There is growing evidence that tobacco retailers are concentrated in areas of economic disadvantage, and that greater physical access is associated with increased tobacco use, particularly among youth. There is some evidence that proximity to tobacco retailers is associated with lower efficacy to quit and less success with quitting. This measure describes the retail availability of tobacco products by characterizing the quantity and location of retailers with respect to a respondent’s residence, school or workplace.
The Luke et al. protocol provides examples of using geolocation data to measure the spatial relation of tobacco retailers to a respondent’s school.
|Common Data Elements (CDE)||Tobacco Retailer Proximity to School Distance in Meter Value||5519691||CDE Browser|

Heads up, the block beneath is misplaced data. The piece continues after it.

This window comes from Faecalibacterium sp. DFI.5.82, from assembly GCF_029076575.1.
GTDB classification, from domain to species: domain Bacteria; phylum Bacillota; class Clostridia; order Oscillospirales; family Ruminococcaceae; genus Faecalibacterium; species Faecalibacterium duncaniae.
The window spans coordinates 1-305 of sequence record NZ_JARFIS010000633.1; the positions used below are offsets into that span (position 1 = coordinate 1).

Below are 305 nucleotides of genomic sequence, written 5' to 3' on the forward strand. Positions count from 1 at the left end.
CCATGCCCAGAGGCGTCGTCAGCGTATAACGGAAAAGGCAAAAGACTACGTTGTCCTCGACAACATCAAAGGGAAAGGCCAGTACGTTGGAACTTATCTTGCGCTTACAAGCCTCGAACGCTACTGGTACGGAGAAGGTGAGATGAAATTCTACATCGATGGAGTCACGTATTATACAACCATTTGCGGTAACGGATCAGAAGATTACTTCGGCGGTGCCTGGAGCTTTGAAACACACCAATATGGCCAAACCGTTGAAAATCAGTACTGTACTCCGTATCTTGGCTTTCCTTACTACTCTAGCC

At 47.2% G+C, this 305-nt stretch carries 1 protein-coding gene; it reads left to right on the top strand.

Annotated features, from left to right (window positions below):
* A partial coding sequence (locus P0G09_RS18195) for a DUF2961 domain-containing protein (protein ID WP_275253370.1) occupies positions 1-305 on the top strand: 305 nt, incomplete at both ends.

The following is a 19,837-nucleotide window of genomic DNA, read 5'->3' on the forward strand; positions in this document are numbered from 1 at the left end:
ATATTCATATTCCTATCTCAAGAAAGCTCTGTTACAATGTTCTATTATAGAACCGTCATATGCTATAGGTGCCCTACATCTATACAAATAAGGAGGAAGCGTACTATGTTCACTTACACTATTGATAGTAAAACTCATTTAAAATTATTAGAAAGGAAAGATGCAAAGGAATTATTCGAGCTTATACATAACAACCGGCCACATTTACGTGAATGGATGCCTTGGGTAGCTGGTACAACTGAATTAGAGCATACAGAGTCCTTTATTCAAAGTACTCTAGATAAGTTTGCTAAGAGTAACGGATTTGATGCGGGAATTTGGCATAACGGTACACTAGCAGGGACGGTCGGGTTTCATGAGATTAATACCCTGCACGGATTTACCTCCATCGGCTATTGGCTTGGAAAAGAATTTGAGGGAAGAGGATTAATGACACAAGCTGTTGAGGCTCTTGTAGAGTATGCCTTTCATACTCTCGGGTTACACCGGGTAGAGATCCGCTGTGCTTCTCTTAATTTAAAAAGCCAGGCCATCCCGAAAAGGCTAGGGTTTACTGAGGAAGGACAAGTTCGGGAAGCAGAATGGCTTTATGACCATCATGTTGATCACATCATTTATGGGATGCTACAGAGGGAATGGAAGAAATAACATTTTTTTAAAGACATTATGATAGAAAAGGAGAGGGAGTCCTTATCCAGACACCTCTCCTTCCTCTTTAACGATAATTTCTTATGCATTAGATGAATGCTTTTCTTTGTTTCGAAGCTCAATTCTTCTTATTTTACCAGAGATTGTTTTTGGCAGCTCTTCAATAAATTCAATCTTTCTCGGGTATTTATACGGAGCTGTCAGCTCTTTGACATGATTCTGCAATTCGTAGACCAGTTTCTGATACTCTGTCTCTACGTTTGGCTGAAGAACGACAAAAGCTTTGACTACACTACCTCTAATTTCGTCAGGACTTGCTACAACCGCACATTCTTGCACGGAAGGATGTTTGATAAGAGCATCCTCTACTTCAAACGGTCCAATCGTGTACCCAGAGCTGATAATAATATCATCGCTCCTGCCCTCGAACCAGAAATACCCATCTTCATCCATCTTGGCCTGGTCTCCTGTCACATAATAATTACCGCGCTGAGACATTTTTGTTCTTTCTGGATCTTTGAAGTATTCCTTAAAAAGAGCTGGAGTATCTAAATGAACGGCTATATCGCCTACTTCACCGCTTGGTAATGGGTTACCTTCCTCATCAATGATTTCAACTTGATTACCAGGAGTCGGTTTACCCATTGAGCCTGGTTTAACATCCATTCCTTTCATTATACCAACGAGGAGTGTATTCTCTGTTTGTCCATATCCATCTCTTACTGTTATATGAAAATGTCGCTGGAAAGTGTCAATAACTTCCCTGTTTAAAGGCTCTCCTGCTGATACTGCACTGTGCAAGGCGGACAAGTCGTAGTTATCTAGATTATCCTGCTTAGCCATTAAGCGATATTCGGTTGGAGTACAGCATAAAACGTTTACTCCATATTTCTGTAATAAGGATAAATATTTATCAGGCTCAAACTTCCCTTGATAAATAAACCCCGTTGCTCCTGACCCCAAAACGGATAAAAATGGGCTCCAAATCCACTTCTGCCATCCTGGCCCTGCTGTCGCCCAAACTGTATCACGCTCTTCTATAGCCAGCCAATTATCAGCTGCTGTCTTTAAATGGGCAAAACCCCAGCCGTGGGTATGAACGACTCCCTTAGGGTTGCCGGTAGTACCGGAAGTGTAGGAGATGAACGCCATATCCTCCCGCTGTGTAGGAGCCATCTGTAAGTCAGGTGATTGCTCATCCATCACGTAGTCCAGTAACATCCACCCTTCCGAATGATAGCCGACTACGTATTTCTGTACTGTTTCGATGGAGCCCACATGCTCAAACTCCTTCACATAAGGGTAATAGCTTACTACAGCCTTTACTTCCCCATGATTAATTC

Process and Review
The Expert Review Panel has not reviewed this measure yet.
Luke D, et al. Family Smoking Prevention and Tobacco Control Act: Banning Outdoor Tobacco Advertising Near Schools and Playgrounds, Am J Prev Med. 2011; 40(3)295-302.
Young-Wolff K, et al. Tobacco Retailer Proximity and Density and Nicotine Dependence Among Smokers With Serious Mental Illness, Am J Public Health. 2014;104:
Duncan D, et al. Examination of How Neighborhood Definition Influences Measurements of Youths’ Access to Tobacco Retailers: A Methodological Note on Spatial Misclassification, Am J Epidemiol. 2014;179(3):373-381
Frank LD, Schmid TL, Sallis JF, Chapman J, Saelens BE. Linking objectively measured physical activity with objectively measured urban form: ﬁndings from SMARTRAQ. Am J Prev Med. 2005;28(suppl 2):117---125.
Timperio A, Crawford D, Telford A, et al. Perceptions about the local neighborhood and walking and cycling among children. Prev Med. 2004;38(1):39-47.
Colabianchi N, Dowda M, Pfeiffer KA, et al. Towards an understanding of salient neighborhood boundaries: adolescent reports of an easy walking distance and convenient driving distance. Int J Behav Nutr Phys Act. 2007;4:66.
|Variable Name||Variable ID||Variable Description||Version||dbGaP Mapping|